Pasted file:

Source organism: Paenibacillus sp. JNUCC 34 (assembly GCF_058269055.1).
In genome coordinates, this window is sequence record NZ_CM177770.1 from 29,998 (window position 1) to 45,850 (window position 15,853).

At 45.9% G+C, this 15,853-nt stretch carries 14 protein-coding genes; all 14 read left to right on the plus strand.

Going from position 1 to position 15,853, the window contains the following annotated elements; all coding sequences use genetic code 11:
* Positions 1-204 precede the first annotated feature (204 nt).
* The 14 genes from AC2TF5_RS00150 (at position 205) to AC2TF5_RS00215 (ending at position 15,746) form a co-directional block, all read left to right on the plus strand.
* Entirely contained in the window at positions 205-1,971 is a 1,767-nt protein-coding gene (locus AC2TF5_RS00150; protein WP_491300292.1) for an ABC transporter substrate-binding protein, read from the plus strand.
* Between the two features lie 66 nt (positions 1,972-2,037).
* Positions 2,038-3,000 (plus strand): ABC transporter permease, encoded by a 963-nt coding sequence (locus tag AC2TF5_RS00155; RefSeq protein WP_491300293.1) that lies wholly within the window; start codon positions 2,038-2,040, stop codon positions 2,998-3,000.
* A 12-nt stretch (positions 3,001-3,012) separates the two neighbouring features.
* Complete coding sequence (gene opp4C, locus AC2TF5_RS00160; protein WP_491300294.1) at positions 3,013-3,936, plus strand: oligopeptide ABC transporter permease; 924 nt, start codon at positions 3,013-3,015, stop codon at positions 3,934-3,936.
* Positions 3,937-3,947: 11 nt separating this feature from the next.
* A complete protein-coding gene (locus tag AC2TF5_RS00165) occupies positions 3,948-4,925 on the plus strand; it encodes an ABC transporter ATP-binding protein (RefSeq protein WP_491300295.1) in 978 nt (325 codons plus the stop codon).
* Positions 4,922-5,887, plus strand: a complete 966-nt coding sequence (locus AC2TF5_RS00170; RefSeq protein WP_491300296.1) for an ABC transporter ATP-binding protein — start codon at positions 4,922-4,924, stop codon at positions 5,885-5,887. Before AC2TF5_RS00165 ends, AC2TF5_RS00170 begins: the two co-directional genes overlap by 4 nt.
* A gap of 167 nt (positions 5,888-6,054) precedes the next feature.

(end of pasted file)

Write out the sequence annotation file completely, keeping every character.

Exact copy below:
Source organism: Paenibacillus sp. JNUCC 34 (assembly GCF_058269055.1).
In genome coordinates, this window is sequence record NZ_CM177770.1 from 29,998 (window position 1) to 45,850 (window position 15,853).

At 45.9% G+C, this 15,853-nt stretch carries 14 protein-coding genes; all 14 read left to right on the plus strand.

Going from position 1 to position 15,853, the window contains the following annotated elements; all coding sequences use genetic code 11:
* Positions 1-204 precede the first annotated feature (204 nt).
* The 14 genes from AC2TF5_RS00150 (at position 205) to AC2TF5_RS00215 (ending at position 15,746) form a co-directional block, all read left to right on the plus strand.
* Entirely contained in the window at positions 205-1,971 is a 1,767-nt protein-coding gene (locus AC2TF5_RS00150; protein WP_491300292.1) for an ABC transporter substrate-binding protein, read from the plus strand.
* Between the two features lie 66 nt (positions 1,972-2,037).
* Positions 2,038-3,000 (plus strand): ABC transporter permease, encoded by a 963-nt coding sequence (locus tag AC2TF5_RS00155; RefSeq protein WP_491300293.1) that lies wholly within the window; start codon positions 2,038-2,040, stop codon positions 2,998-3,000.
* A 12-nt stretch (positions 3,001-3,012) separates the two neighbouring features.
* Complete coding sequence (gene opp4C, locus AC2TF5_RS00160; protein WP_491300294.1) at positions 3,013-3,936, plus strand: oligopeptide ABC transporter permease; 924 nt, start codon at positions 3,013-3,015, stop codon at positions 3,934-3,936.
* Positions 3,937-3,947: 11 nt separating this feature from the next.
* A complete protein-coding gene (locus tag AC2TF5_RS00165) occupies positions 3,948-4,925 on the plus strand; it encodes an ABC transporter ATP-binding protein (RefSeq protein WP_491300295.1) in 978 nt (325 codons plus the stop codon).
* Positions 4,922-5,887, plus strand: a complete 966-nt coding sequence (locus AC2TF5_RS00170; RefSeq protein WP_491300296.1) for an ABC transporter ATP-binding protein — start codon at positions 4,922-4,924, stop codon at positions 5,885-5,887. Before AC2TF5_RS00165 ends, AC2TF5_RS00170 begins: the two co-directional genes overlap by 4 nt.
* A gap of 167 nt (positions 5,888-6,054) precedes the next feature.